Even if they’ve never heard the term, folks who live in major Canadian cities are all familiar with the concept of the “freesheet” — free newspapers handed out in the central part of town or aboard public transportation.

Here in Edmonton, we’ve got Metro, with its cheerful green banner, and 24 Hours, in a nice hopeful shade of orange. Truth be told, there’s not enough news between the two of them to keep a hungry reader with no iPad entertained through a full breakfast! But hey, the price is right!

Canadians may grab these things because they’re too polite to say no to the poor guy paid a pittance to hand them out. However, that hardly explains the recent success of such publications, which, thin though they may be, print 44 million editions daily throughout the world.

Or, they may take them because they figure, “Why pay for something you can get for free?” And, truth be told, their product may not be all that different from the local daily anyway. Indeed, in the case of 24 Hours, many stories are virtually identical — no surprise, seeing as the same overworked journos who put out the Edmonton Sun and will soon also be television reporters for the nascent Sun TV must knock-off the little freesheet in their spare moments each day.

So if this is what many Canadian newspaper readers think, the publishers of many local paid dailies are at least partly to blame. As their papers have gotten thinner, more dependent on out-of-town news-service copy and shrinking local reporting staffs, readers are entitled to wonder, “What’s the difference?”

Still, there are some things you still get even with a lousy paid daily, and one of them is the right to reply to something you disagree with. As the Alberta Press Council says, “It is the duty of newspapers to allow a fair opportunity for reply when reasonably called for. Individuals and organizations should be given a fair and reasonable opportunity to reply to a personal attack or criticism.” Even the Sun’s letters policy, little potshots and all, is better than nothing.

So, consider Metro Edmonton, part of a hugely successful Luxembourg-based, Swedish-owned international chain, which publishes no letters from readers. Metro doesn’t state its reasons, but they’re not hard to figure out. For one thing, handling letters is a labour intensive activity, so the policy saves money. For another, Metro’s formula is presumably designed to offend no one, the better to sell advertisements — the way all Metro papers make their money.

But what happens when Metro prints something that offends someone — perhaps because someone wasn’t paying attention, more likely because discourse in our troubled democracy has grown so debased that overworked editors don’t even recognize the potential to offend when they see it?

Recently a noxious little anti-union screed appeared in the pages of Metro Edmonton — and presumably other Metros too — written by someone described as an employment lawyer who nevertheless didn’t appear to differentiate between a firing and a layoff.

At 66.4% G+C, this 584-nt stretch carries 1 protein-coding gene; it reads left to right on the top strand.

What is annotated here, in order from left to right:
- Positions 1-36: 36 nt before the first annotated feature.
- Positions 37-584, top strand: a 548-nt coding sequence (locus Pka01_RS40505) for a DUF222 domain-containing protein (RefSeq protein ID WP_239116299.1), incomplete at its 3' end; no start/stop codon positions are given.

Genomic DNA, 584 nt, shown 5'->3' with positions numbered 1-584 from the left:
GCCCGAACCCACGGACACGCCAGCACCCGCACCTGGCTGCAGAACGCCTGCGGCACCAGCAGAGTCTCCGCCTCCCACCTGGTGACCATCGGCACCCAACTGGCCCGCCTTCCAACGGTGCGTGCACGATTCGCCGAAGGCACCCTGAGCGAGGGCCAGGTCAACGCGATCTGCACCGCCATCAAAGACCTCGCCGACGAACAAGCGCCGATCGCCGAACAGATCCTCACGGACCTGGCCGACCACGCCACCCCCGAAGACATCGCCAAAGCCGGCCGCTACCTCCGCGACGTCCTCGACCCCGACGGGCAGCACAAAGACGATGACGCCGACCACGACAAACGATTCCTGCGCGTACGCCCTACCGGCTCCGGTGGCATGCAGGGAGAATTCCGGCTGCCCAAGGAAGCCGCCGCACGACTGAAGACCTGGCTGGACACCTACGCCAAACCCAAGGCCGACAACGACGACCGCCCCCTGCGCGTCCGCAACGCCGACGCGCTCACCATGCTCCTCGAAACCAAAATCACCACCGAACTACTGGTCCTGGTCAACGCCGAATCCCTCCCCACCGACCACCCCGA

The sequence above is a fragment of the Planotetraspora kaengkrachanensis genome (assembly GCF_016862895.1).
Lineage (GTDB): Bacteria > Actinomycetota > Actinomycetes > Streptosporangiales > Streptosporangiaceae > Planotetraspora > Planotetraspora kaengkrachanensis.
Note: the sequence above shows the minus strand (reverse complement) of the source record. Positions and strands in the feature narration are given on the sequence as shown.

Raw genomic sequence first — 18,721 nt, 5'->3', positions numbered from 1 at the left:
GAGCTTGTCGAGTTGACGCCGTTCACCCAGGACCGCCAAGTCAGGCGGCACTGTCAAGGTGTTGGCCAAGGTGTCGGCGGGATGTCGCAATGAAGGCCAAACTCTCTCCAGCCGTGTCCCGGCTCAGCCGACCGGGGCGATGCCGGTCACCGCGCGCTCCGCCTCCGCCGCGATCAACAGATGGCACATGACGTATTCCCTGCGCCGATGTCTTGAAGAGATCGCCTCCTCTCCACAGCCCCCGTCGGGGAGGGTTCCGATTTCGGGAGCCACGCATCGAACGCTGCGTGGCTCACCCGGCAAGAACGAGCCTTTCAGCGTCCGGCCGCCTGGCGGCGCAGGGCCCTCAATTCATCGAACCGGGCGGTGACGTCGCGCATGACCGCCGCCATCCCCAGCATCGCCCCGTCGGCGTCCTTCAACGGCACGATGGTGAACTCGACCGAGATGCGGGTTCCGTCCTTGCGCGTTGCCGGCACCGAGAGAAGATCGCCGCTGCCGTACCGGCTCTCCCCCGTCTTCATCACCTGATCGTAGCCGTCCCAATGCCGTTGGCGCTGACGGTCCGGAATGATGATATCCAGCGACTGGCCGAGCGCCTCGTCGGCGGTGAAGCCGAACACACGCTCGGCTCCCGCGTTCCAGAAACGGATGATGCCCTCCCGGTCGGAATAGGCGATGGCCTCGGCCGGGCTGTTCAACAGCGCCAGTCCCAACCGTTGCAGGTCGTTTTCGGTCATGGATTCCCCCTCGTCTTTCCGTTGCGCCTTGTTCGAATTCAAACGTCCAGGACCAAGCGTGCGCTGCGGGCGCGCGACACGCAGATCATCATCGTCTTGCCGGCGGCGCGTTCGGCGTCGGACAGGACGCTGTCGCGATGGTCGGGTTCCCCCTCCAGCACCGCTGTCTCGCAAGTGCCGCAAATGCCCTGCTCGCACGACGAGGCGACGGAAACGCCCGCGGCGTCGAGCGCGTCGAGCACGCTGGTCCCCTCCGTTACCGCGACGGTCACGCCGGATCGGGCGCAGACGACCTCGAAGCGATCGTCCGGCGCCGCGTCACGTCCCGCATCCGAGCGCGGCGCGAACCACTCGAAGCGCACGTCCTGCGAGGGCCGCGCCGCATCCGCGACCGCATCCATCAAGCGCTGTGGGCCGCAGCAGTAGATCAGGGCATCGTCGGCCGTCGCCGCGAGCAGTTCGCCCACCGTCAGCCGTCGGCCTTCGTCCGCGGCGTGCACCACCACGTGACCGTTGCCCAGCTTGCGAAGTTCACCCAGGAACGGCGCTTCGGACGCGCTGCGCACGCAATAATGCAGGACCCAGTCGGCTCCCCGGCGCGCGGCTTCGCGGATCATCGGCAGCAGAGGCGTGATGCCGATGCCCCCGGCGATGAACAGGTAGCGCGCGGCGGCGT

The first happens when an employee does something justifying dismissal; the second when economic circumstances or business decisions result in the elimination of positions or work. Unions energetically defend even the worst workplace offenders not merely because they believe in due process, but because in all Canadian jurisdictions they are almost always required by law to do so.

The author’s complaint seemed to be that unions are often good at their job of representing members, which must annoy the employers who pay for his services when he’s not writing columns. As an example, he cites a case of a federal employee supposedly allowed to keep his job after being accused of searching for porn on an office computer.

Now, full disclosure here, I work for a union and I asked Metro for an opportunity to respond to this piece, which I believe was based on a fundamental misunderstanding of labour law, misinterpreted facts and provided readers with incomplete information on which to make a fair judgment.

Alas, the response I received from Charlotte Empey, Metro’s national editor-in-chief, was that if anyone was offended, all that was available to them was an e-form for brief comments online. The view of Metro — which like the Sun is not a member of the toothless though well-meaning Press Council — seems to be that since a column expresses the columnist’s opinion, whatever the columnist says is OK.

Sorry, but that dog won’t hunt. A point-by-point rebuttal of this piece belongs in the pages of Metro, to be handed out to that paper’s readers wherever the offending matter was distributed.

Doesn’t sound like that’s going to happen, but it’s something to think about the next time someone stuffs a free newspaper into your hands.

You’re not getting much … in more than one way.

This post originally appeared as David Climenhaga’s column in the 10 edition of See Magazine, a weekly publication in Edmonton, Alberta. It also appears on his blog, Alberta Diary.

David J. Climenhaga

David J. Climenhaga

David Climenhaga is a journalist and trade union communicator who has worked in senior writing and editing positions with the Globe and Mail and the Calgary Herald. He left journalism after the strike...